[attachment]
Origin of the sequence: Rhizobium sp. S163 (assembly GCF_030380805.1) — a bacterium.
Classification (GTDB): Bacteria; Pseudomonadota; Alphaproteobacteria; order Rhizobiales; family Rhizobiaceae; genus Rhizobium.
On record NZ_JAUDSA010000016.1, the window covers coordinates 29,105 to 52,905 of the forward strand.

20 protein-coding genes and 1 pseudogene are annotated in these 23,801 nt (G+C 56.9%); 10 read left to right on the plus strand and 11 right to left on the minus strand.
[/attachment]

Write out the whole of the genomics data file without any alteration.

Origin of the sequence: Rhizobium sp. S163 (assembly GCF_030380805.1) — a bacterium.
Classification (GTDB): Bacteria; Pseudomonadota; Alphaproteobacteria; order Rhizobiales; family Rhizobiaceae; genus Rhizobium.
On record NZ_JAUDSA010000016.1, the window covers coordinates 29,105 to 52,905 of the forward strand.

20 protein-coding genes and 1 pseudogene are annotated in these 23,801 nt (G+C 56.9%); 10 read left to right on the plus strand and 11 right to left on the minus strand.